Goal: Developing an instant, high throughput and integrative insect larvae model to decipher the interplay of factors controlling host-microbiota interactions for biotransforming waste biomass into high value biochemicals.
Qualifications and Requirements
The black soldier fly (BSF) larvae, Hermetia illucens L. (Diptera: Stratiomyidae), consumes a wide range of organic material and has a great potential to be used in agricultural waste management. Therefore, the development of BSF larvae as a sustainable tool to produce high value biochemicals such as proteins, lipids and bioactive substances is definitely promising. However, most of the research efforts are dedicated to the optimization of rearing conditions to increase the yield of the bioconversion process, whereas many microbiological aspects related to the insect health status and physiological performance, are still neglected.
To this respect, the intestinal microorganisms hosted by insects play a central role in maintaining their hosts in healthy conditions, either by producing antimicrobial molecules and/or by stimulating host immune defense. However, when the host encounters a physiological stress, such as malnutrition, the gut microbiota ecosystem equilibrium is broken, allowing opportunistic microbial strains to induce negative effects on the host, including physiological disturbances. During host development, a BSF larvae stressed microbiota might induce irreversible consequences on its ability to convert agri-food waste into valuable bio-agents such as animal feed ingredients, soil amendment for horticulture biofongicides.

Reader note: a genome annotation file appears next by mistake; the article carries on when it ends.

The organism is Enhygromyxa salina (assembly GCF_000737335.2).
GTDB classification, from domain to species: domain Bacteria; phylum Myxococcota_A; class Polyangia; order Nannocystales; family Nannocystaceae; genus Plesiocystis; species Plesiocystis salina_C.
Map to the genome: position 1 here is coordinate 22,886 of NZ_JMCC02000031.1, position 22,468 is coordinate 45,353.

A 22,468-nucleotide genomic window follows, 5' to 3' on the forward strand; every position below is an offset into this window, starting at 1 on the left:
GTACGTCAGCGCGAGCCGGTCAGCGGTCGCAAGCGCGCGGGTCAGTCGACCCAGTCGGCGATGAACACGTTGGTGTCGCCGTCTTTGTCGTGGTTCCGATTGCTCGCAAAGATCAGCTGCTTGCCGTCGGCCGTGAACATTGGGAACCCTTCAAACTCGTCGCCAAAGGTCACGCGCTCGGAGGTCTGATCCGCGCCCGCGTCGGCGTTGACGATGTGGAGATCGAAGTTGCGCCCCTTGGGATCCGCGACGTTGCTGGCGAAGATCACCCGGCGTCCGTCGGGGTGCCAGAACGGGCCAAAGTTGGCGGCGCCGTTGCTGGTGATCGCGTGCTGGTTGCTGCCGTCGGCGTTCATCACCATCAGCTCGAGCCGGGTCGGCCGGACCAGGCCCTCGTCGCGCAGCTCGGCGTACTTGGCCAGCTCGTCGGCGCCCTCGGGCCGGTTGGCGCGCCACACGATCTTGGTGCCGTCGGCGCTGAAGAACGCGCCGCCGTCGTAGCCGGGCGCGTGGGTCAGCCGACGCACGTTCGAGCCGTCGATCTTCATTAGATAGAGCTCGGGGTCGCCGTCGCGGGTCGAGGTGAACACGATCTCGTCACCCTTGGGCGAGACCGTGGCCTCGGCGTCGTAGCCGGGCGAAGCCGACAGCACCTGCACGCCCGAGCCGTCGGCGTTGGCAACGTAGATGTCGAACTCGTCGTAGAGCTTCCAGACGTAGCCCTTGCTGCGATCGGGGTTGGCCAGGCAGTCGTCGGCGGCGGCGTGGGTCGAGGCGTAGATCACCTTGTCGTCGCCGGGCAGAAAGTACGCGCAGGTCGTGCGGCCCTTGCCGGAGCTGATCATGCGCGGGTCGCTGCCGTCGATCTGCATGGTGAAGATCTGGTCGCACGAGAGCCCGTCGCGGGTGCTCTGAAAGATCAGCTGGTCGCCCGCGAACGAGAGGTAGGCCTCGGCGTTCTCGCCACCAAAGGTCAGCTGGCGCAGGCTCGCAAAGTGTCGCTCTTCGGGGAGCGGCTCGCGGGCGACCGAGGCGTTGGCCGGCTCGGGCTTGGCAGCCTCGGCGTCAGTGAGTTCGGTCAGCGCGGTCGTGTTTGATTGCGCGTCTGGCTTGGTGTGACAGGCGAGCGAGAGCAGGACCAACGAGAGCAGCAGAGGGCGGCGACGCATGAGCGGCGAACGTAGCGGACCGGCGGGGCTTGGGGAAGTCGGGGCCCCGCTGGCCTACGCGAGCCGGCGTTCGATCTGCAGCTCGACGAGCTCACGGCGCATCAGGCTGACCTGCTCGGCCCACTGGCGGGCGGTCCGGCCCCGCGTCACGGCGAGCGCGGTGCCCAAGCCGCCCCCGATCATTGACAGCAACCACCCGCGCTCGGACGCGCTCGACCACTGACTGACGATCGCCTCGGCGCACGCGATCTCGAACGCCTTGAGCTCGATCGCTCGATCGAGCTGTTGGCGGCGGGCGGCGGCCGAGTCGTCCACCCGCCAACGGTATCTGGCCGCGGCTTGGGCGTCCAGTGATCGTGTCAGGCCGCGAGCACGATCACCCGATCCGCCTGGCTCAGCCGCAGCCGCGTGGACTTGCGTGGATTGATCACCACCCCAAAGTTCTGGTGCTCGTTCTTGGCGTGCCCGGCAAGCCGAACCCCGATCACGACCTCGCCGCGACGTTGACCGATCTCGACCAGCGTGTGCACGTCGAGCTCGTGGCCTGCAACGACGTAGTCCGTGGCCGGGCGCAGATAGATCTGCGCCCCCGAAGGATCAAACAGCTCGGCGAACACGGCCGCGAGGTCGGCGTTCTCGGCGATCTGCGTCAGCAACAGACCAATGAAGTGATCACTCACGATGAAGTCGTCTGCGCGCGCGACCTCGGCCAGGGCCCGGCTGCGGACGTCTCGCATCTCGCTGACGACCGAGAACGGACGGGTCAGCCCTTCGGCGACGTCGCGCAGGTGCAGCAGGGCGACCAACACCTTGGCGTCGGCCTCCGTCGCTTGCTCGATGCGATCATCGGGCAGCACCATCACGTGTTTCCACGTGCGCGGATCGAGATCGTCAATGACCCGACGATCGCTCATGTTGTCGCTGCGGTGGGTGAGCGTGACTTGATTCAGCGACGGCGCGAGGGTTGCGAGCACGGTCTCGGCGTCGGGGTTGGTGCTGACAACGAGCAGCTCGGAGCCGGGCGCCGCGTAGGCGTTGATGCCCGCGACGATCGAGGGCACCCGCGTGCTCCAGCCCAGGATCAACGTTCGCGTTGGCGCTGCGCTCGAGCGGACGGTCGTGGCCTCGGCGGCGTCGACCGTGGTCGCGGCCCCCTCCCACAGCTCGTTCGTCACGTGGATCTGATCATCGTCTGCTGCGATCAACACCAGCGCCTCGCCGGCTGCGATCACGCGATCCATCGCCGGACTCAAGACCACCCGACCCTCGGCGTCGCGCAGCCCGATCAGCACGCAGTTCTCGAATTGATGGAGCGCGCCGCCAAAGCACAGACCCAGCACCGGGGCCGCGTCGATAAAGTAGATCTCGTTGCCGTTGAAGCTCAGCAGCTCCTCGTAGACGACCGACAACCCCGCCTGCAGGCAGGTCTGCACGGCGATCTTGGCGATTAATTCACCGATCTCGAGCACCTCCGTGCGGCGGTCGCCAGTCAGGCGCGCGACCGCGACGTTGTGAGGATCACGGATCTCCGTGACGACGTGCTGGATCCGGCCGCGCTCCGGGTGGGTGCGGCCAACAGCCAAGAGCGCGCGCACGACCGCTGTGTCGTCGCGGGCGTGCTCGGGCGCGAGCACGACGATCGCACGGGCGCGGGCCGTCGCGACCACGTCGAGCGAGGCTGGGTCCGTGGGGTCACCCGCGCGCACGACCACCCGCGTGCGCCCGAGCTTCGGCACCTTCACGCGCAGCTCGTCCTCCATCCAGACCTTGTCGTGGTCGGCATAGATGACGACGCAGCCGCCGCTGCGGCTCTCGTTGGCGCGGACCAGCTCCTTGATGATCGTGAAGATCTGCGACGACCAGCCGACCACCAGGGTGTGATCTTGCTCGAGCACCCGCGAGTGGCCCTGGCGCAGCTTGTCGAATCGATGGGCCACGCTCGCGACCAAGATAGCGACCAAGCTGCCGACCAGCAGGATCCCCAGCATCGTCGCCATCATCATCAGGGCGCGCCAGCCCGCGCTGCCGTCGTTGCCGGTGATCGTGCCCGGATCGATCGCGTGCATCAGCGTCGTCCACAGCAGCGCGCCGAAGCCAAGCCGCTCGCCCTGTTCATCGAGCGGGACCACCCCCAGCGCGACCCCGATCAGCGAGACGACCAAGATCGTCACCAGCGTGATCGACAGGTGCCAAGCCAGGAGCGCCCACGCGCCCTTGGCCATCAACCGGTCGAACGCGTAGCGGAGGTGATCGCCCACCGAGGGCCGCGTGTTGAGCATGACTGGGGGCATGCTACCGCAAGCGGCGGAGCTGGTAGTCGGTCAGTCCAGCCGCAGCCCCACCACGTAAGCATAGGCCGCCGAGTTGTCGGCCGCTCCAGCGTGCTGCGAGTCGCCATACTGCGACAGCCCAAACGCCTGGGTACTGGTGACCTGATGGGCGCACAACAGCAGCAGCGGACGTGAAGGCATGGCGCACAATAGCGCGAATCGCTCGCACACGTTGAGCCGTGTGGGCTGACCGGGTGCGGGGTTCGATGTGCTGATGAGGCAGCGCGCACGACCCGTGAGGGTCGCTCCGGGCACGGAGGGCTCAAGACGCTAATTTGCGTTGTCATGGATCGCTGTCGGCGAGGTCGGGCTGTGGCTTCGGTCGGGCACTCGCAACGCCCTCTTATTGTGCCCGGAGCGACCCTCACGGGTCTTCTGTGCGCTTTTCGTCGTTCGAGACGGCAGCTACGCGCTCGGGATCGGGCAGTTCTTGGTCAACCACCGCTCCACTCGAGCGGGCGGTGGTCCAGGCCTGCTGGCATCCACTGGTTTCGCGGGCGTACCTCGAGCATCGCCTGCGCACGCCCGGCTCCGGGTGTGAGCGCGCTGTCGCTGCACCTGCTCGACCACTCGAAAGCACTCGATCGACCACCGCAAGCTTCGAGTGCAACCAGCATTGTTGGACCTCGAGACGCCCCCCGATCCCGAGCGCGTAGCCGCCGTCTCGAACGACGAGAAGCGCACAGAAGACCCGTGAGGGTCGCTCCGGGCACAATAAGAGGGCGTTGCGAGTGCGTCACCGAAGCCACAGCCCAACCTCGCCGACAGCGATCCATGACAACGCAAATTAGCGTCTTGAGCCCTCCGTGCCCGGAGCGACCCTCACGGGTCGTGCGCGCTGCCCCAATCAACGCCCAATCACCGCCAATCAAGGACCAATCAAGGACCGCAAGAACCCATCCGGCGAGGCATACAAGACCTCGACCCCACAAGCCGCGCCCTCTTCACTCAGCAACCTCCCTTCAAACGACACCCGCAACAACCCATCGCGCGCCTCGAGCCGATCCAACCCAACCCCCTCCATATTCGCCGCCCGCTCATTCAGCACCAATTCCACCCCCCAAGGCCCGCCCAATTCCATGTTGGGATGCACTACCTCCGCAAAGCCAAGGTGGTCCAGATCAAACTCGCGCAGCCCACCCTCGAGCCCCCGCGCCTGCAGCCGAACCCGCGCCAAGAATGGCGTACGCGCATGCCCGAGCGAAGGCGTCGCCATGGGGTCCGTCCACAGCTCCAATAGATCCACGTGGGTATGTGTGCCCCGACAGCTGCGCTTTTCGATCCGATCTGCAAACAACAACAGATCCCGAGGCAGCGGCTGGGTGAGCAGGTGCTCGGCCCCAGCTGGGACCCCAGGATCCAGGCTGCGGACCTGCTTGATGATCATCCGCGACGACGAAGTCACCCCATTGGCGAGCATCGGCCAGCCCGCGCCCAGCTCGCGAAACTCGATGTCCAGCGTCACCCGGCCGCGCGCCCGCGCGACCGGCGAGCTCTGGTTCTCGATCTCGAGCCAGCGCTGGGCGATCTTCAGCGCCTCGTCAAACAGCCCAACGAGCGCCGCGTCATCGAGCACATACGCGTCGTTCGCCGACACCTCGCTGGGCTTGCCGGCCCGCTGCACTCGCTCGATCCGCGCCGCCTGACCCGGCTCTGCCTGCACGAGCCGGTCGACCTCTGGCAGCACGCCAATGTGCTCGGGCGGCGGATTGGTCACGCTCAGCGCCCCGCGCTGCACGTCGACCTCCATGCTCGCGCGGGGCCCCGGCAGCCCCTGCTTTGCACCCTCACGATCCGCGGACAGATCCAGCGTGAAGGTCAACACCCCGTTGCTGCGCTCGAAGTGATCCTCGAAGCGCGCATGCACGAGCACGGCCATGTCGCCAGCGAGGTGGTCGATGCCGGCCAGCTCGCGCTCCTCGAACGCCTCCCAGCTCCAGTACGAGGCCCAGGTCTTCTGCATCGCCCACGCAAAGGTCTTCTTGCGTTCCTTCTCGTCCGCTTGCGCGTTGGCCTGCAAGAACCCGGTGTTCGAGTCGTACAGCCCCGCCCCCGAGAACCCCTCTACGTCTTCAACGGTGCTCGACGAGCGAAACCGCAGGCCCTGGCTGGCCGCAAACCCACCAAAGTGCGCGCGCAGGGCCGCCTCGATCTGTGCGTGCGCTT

This PhD project objective is to develop a BSF larvae experimental model in which we can control factors (nutrition, contaminants/toxins, xenobiotics, bacterial strains, viruses) that modulate host-microbiota functional interactions and measure the impact on microbiota ontogeny, and on host gene expression related to immune response and metabolism.
To reach this goal, two specific aims are needed: